Jonah Lehrer classifies types of stress:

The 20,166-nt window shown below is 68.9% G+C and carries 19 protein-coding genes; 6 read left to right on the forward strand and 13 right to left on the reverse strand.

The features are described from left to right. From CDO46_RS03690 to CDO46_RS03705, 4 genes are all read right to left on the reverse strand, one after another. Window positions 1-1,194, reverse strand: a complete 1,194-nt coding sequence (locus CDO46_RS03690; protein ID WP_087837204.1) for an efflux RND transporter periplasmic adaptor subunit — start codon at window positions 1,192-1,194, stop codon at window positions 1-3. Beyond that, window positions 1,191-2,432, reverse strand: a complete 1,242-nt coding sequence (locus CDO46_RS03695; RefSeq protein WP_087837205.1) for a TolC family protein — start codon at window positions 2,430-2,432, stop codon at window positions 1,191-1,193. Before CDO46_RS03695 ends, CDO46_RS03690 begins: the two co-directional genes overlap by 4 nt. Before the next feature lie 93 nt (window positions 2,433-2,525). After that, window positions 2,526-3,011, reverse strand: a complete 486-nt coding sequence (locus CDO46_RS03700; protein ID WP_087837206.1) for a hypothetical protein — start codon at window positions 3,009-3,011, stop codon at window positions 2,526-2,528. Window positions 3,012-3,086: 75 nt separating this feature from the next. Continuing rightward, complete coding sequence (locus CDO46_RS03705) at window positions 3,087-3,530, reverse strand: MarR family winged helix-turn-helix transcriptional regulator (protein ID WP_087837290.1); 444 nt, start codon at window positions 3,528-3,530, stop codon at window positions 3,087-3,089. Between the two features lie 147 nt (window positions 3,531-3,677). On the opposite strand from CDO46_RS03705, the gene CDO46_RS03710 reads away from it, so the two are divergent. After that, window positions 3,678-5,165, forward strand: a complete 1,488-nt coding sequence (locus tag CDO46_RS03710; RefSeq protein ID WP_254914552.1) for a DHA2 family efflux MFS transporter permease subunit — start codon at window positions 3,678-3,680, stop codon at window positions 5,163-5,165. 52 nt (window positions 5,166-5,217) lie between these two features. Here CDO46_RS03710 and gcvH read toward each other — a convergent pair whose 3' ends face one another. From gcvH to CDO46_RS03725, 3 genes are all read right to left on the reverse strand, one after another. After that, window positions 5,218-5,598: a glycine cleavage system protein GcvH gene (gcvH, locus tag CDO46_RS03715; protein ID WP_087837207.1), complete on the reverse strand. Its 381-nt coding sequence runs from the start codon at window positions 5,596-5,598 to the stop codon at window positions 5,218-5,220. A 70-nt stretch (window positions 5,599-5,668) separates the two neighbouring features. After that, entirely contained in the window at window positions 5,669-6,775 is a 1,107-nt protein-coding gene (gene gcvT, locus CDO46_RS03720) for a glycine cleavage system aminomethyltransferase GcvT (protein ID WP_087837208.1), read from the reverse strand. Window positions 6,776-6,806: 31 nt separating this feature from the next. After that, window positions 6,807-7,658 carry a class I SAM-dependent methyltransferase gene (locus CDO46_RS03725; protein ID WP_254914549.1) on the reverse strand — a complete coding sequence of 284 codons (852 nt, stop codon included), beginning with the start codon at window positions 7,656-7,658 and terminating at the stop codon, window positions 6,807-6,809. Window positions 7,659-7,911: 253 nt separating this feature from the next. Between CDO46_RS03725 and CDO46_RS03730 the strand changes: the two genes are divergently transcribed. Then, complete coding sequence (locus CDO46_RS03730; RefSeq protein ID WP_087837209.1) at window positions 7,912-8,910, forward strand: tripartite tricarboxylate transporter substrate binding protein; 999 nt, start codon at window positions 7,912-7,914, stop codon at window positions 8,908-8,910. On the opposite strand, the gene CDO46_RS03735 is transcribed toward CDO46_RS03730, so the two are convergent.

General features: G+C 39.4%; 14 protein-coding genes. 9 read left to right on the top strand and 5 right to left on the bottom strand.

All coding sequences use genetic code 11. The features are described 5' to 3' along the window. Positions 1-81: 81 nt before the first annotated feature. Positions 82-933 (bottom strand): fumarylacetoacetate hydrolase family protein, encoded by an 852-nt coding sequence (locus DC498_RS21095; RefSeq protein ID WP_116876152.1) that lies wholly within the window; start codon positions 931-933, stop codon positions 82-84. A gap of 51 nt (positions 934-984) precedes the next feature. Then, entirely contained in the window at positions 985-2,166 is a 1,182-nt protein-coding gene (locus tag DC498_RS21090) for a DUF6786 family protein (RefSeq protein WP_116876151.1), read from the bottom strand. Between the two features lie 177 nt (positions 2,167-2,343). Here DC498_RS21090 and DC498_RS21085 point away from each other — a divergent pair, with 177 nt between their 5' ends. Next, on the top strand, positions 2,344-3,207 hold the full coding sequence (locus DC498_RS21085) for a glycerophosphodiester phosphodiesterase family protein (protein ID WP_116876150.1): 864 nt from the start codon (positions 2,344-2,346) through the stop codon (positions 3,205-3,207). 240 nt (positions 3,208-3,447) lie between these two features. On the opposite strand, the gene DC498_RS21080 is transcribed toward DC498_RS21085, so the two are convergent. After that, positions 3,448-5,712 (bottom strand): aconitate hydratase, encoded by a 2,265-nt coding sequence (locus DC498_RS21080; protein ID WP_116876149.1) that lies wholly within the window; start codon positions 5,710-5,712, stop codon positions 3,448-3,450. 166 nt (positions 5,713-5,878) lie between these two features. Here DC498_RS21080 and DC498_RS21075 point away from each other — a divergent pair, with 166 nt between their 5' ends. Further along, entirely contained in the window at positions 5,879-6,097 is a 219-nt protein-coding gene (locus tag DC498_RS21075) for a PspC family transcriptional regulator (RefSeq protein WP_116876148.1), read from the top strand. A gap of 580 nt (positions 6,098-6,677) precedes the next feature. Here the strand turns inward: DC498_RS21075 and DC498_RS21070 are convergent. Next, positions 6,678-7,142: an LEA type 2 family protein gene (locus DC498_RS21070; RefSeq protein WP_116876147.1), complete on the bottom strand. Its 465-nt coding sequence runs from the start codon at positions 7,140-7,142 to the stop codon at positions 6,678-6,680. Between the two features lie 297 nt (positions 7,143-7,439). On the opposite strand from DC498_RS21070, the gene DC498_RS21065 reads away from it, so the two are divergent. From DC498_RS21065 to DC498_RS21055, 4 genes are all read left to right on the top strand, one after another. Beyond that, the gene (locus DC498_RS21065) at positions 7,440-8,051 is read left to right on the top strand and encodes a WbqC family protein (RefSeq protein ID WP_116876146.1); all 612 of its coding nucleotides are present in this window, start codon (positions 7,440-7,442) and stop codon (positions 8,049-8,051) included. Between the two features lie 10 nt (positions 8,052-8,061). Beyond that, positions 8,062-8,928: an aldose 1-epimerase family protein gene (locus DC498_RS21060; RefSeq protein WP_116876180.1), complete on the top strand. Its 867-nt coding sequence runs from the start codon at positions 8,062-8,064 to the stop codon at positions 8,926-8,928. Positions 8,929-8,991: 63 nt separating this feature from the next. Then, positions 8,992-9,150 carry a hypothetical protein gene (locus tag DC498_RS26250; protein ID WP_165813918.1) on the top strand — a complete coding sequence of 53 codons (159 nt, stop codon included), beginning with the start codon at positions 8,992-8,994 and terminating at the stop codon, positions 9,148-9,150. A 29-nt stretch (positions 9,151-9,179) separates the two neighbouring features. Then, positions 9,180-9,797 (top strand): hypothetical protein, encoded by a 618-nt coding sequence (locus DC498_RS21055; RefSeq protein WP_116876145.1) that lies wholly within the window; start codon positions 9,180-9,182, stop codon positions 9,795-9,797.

The recurring theme in the self-reports of people like Marjorie isn’t the sheer amount of stress it’s the total absence of control. Researchers call it the “demand-control” model of stress, in which the damage caused by chronic stress depends not just on the demands of the job but on the extent to which we can control our response to those demands. “The man or woman with all the emails, the city lawyer who works through the night has high demands,” Marmot writes. “But if he or she has a high degree of control over work, it is less stressful and will have less impact on health.” (This helps explain why the women with mean bosses and menial work showed the highest incidence of heart disease.) The Whitehall data backs up this model of workplace stress: While a relentlessly intense job like a senior executive position leads to a slightly increased risk of heart disease and death, a job with no control is significantly more dangerous

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